DOF: More foreign investors in PH no longer seeking tax perks


MANILA, Philippines—Rising foreign direct investment (FDI) flows despite tax perk-seeking projects trending lower meant that more and more foreigners investing in the Philippines were no longer in need of fiscal support, the Department of Finance (DOF) said.

In a bulletin on Monday, the DOF’s chief economist and former undersecretary Gil Beltran noted that foreign-led, job-generating projects approved by investment promotion agencies (IPAs) rose by nearly three-fourths to P192.3 billion last year compared with 2020 levels, but remained below the pre-pandemic commitments amounting to a record P390.1 billion in 2019. IPAs give tax and other fiscal incentives to qualified projects.

The latest Bangko Sentral ng Pilipinas (BSP) data had shown that net FDI inflows in 2021 hit an all-time high of $10.5 billion, breaching the previous record of $10.3 billion in 2017 and above the pre-pandemic flows amounting to $8.7 billion in 2019. Last year’s FDIs reversed the fall to $6.6 billion in 2020, at the height of the Philippines’ worst post-war recession amid the longest and most stringent COVID-19 lockdowns.

“Since 2014, net FDIs have been surpassing investment pledges, suggesting that, currently, the larger portion of foreign investments do not actually ask for fiscal incentives,” Beltran said.

“Indeed, IPAs are not the only foreign investment channels. Following the further liberalization of the banking sector in 2014, foreign banks sought to establish presence in the Philippines. Japan’s MUFG, for instance, bought a 20-percent stake in Security Bank in 2016,” Beltran said.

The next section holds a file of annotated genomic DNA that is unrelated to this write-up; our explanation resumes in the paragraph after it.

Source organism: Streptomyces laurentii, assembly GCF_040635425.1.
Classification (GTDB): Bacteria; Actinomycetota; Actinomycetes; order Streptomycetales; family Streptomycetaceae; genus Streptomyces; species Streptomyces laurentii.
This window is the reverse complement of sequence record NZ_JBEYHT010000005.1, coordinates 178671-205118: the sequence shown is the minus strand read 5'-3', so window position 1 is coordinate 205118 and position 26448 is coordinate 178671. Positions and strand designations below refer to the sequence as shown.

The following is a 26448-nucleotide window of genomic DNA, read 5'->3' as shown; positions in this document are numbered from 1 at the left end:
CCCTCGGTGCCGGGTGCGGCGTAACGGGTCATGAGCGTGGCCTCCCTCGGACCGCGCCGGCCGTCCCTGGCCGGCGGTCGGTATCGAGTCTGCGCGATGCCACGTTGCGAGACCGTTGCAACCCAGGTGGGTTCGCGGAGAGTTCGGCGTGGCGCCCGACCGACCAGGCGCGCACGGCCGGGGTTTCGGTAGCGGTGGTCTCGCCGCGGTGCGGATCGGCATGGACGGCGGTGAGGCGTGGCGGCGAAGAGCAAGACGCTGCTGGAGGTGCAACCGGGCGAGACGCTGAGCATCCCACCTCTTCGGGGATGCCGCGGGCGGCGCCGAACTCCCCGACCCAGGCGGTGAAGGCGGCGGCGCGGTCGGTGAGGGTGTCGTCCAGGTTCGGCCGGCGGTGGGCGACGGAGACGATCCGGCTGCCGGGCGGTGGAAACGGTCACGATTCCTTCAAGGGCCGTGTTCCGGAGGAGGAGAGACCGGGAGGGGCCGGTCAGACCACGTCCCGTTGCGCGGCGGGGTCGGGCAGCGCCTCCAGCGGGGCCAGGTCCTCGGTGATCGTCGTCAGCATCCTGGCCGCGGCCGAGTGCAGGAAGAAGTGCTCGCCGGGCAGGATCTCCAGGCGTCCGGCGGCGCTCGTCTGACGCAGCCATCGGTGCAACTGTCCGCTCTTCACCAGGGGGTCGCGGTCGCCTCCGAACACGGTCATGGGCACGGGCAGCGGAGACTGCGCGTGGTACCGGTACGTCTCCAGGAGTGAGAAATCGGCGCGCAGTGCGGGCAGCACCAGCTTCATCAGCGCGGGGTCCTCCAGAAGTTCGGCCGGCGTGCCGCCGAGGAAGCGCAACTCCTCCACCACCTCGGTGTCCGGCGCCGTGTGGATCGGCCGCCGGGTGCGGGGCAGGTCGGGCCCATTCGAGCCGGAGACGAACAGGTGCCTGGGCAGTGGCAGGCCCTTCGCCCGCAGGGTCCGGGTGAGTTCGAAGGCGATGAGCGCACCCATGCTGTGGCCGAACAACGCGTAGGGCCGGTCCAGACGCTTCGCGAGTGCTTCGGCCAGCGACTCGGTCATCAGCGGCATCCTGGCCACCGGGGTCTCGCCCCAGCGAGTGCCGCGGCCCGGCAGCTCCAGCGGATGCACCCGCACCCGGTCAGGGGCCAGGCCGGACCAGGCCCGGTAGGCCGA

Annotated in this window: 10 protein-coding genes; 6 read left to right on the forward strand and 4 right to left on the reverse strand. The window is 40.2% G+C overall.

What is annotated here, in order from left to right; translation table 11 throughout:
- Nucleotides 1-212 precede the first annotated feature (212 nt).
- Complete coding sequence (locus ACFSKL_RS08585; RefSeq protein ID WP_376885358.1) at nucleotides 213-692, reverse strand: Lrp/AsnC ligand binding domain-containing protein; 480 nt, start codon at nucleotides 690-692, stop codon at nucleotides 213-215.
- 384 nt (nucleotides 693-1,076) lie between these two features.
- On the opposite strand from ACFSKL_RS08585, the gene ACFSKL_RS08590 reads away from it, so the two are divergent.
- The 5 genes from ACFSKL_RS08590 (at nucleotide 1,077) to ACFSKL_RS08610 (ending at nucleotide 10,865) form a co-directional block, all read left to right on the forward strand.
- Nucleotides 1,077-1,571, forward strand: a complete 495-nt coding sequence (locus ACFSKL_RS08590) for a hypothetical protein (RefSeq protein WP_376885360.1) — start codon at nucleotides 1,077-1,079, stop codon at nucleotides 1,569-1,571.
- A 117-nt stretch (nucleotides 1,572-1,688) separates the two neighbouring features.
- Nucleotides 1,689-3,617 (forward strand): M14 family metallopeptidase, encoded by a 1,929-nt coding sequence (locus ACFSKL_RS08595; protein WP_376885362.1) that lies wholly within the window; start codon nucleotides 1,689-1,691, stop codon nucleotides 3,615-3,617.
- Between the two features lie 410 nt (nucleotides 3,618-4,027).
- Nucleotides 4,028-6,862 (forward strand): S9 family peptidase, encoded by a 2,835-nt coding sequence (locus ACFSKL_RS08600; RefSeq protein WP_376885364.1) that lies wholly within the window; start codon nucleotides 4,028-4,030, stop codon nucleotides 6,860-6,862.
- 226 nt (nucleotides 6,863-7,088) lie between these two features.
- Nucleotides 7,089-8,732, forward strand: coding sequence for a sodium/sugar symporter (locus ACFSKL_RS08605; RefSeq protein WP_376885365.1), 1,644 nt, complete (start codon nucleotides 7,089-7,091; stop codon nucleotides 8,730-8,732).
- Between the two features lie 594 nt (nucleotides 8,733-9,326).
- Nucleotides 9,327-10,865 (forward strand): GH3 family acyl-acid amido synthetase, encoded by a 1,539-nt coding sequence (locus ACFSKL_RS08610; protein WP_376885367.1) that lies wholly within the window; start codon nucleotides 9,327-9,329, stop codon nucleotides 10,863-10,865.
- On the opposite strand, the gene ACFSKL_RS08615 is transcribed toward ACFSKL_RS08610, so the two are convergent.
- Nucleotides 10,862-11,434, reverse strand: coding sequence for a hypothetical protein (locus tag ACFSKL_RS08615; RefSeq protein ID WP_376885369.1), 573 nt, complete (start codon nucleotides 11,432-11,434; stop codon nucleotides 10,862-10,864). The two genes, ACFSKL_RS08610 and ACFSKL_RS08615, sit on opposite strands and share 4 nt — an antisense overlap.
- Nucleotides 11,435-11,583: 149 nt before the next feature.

“As a percentage to GDP [gross domestic product], investment pledges have been trending lower since the onset of the global financial crisis,” Beltran said.

“FDI also fell, hitting only 0.5 percent of GDP in 2010 but, in contrast to investment pledges, has since recovered and trended higher, eventually making a record-high of as much as 3.1 percent of GDP in 2017, at a time when investment pledges amounted to only 0.6 percent of GDP,” Beltran added.

Beltran noted that it was in 2017 when FDIs were boosted by Japan Tobacco International’s (JTI) acquisition of Mighty Corp. following the homegrown cigarette manufacturer’s settlement of unpaid excise. It was also five years ago when a foreign consortium bought a 32-percent stake in Energy Development Corp. (EDC).

“Capital formation (in percentage to GDP) has also risen in conjunction with the increase in FDI. Note that FDIs are actual transactions in contrast to ‘approved foreign investments’ which are investment commitments or pledges that may materialize in subsequent periods,” Beltran said.

“Note further that, unlike FDI, investment pledges include those with foreign ownership of less than 10 percent of a company’s ordinary shares,” Beltran added.

The Corporate Recovery and Tax Incentives for Enterprises (CREATE) Act signed by President Duterte last year empowered the President to grant perks to entice elephant-sized investments, upon the recommendation of the interagency Fiscal Incentives Review Board (FIRB).

The CREATE law also rationalized the previously wide array of fiscal incentives being offered by IPA, which had resulted in billions of pesos in foregone revenues for the government.


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